Today’s post comes to us from Ali, Head of Children’s Services.
Many people assume that there isn’t much they can do to help their child learn to read until they are of a certain age. Believe it or not, you should start at birth. The five core practices to help prepare children for reading are Reading, Writing, Talking, Singing, and Playing. These practices are taken from the Every Child Ready to Read Initiative. You may already be nurturing these pre-reading skills at home, but it is important to use these techniques everywhere you go with your child. To learn more about these practices, you can ask any children’s librarian for suggestions or attend an early literacy program or storytime at the Cheshire Public Library.
Early literacy programs at public libraries have changed significantly over the years. Early literacy is everything a child knows about reading and writing before he or she can read or write, typically between the ages of 0-5. Traditionally, children’s library programs focused on the education of children. Today, these programs focus on the education of the parent or caregiver. If you attend storytimes at the public library, you may hear the children’s librarian state an early literacy tip or model a specific behavior during their programs. This is done intentionally to encourage caregivers to use these tools at a later point.
Here are some ideas on using each of the 5 best practices in your everyday life.
- TALKING is the most critical early literacy skill because it helps children learn oral language. You can talk to your child about things you see or ask them open-ended questions to encourage a response from them.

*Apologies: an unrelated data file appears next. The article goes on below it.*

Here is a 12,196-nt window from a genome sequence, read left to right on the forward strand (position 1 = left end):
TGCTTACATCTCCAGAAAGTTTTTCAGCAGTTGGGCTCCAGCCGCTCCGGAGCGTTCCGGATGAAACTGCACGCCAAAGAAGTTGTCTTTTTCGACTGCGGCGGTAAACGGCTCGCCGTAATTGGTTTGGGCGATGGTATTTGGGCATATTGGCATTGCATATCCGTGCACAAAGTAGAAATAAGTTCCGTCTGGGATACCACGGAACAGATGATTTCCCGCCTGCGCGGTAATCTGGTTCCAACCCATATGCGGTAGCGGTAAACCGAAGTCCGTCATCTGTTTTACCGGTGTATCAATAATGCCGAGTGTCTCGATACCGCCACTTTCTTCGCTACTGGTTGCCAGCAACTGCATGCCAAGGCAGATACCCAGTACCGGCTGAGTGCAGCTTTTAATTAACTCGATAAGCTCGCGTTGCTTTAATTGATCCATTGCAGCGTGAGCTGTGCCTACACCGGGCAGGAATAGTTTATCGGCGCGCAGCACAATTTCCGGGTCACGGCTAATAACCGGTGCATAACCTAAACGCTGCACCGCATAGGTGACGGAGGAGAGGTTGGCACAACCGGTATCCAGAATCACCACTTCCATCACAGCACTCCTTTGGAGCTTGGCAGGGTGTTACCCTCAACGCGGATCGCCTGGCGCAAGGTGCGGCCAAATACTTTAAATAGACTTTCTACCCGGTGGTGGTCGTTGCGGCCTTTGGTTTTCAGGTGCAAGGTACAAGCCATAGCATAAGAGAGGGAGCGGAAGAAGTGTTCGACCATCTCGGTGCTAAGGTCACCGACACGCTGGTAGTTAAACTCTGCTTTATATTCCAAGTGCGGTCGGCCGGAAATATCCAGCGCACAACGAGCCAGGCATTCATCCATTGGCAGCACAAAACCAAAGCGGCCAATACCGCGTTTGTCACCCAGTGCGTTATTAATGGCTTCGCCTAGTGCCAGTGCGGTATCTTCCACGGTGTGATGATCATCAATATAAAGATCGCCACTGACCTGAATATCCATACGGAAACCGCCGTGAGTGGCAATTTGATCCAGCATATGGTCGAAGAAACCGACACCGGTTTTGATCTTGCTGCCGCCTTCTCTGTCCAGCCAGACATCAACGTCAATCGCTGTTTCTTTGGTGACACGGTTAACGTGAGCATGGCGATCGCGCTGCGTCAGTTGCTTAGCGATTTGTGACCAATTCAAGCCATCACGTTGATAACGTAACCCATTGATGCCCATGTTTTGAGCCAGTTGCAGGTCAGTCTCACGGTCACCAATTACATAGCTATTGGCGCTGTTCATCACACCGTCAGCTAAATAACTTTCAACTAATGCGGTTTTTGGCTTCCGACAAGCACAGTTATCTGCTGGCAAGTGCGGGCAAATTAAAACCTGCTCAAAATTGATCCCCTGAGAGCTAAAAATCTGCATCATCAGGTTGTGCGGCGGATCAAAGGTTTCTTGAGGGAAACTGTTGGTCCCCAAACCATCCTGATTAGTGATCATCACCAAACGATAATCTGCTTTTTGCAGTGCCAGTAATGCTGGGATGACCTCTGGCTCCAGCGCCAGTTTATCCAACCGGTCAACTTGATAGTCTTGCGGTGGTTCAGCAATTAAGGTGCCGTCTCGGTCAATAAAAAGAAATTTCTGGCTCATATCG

- SINGING develops language skills by slowing down syllables and sounds that make up a word. You can sing in the car whenever you’re traveling and you never have to worry about other people hearing your singing voice.
- READING together not only develops vocabulary and comprehension, but it fosters a love of reading. Try to pick a time to read when you are both in a good mood and never force it. It is a good idea to establish a reading routine at bedtime when your child is most relaxed.
- You can start to practice WRITING as soon as your child can grip anything. Even if they are only making scribbles, they are getting those small hand muscles ready to hold a pencil.
- Children also learn language and literacy skills through PLAY by helping them put thoughts into words as they talk about what they are doing.
Caregivers have the most important role in developing a child’s reading skills, so it is important that you practice these techniques as often as possible. I encourage you to visit the library and check out some of the early literacy programs and resources that we have. To see our full events calendar, you can go to https://cheshirelibrary.libcal.com/.
Check out our Parenting section for more on early literacy and school readiness:
- Is Everybody Ready for Kindergarten? by Angèle Sancho Passe
- Building Brains : 600 Activity Ideas for Young Children by Suzanne R. Gellens
- Literacy Strong All Year Long by Valerie Ellery, Lori Oczkus, Timothy V. Rasinski
- Let Them Play : An Early Learning (un)Curriculum by Jeff A. Johnson and Denita Dinger
- Seven Skills for School Success Pam Schiller
And don’t forget to sign up for our summer reading program for kids and adults : Summer Adventure! The program runs from June 21 through August 17. Raffles, prizes, and giveaways will be available to those who complete the activities. Who will take home the crown for the most minutes read? Will it be the kids, or will it be the adults?